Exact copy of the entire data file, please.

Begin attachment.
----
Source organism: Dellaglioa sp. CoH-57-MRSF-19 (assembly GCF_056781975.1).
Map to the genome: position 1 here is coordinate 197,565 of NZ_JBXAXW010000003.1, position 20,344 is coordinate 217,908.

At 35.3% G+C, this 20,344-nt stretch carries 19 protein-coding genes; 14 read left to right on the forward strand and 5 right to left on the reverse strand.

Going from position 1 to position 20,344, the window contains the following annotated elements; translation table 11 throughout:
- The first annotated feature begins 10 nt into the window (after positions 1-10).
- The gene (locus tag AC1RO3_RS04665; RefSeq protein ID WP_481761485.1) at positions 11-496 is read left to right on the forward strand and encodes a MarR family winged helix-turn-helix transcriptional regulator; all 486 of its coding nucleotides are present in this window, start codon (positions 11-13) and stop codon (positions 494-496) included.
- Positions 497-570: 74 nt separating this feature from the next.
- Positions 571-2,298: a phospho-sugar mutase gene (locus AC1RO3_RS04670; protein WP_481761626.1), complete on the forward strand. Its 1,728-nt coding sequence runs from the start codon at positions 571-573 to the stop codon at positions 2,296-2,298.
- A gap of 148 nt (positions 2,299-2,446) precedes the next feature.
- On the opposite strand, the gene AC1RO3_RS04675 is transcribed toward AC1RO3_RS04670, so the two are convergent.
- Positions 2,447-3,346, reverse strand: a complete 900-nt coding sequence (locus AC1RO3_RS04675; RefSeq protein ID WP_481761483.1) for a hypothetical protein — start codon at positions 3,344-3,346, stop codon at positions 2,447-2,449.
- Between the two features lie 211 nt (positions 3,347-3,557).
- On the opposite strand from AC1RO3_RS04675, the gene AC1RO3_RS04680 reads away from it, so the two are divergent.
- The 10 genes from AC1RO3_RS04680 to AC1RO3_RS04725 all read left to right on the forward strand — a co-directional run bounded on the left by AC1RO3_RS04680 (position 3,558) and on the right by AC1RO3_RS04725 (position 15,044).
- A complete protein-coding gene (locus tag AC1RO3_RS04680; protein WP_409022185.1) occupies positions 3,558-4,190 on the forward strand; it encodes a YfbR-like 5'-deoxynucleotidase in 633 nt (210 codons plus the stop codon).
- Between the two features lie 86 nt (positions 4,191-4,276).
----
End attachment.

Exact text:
Source organism: Dellaglioa sp. CoH-57-MRSF-19 (assembly GCF_056781975.1).
Map to the genome: position 1 here is coordinate 197,565 of NZ_JBXAXW010000003.1, position 20,344 is coordinate 217,908.

At 35.3% G+C, this 20,344-nt stretch carries 19 protein-coding genes; 14 read left to right on the forward strand and 5 right to left on the reverse strand.

Going from position 1 to position 20,344, the window contains the following annotated elements; translation table 11 throughout:
- The first annotated feature begins 10 nt into the window (after positions 1-10).
- The gene (locus tag AC1RO3_RS04665; RefSeq protein ID WP_481761485.1) at positions 11-496 is read left to right on the forward strand and encodes a MarR family winged helix-turn-helix transcriptional regulator; all 486 of its coding nucleotides are present in this window, start codon (positions 11-13) and stop codon (positions 494-496) included.
- Positions 497-570: 74 nt separating this feature from the next.
- Positions 571-2,298: a phospho-sugar mutase gene (locus AC1RO3_RS04670; protein WP_481761626.1), complete on the forward strand. Its 1,728-nt coding sequence runs from the start codon at positions 571-573 to the stop codon at positions 2,296-2,298.
- A gap of 148 nt (positions 2,299-2,446) precedes the next feature.
- On the opposite strand, the gene AC1RO3_RS04675 is transcribed toward AC1RO3_RS04670, so the two are convergent.
- Positions 2,447-3,346, reverse strand: a complete 900-nt coding sequence (locus AC1RO3_RS04675; RefSeq protein ID WP_481761483.1) for a hypothetical protein — start codon at positions 3,344-3,346, stop codon at positions 2,447-2,449.
- Between the two features lie 211 nt (positions 3,347-3,557).
- On the opposite strand from AC1RO3_RS04675, the gene AC1RO3_RS04680 reads away from it, so the two are divergent.
- The 10 genes from AC1RO3_RS04680 to AC1RO3_RS04725 all read left to right on the forward strand — a co-directional run bounded on the left by AC1RO3_RS04680 (position 3,558) and on the right by AC1RO3_RS04725 (position 15,044).
- A complete protein-coding gene (locus tag AC1RO3_RS04680; protein WP_409022185.1) occupies positions 3,558-4,190 on the forward strand; it encodes a YfbR-like 5'-deoxynucleotidase in 633 nt (210 codons plus the stop codon).
- Between the two features lie 86 nt (positions 4,191-4,276).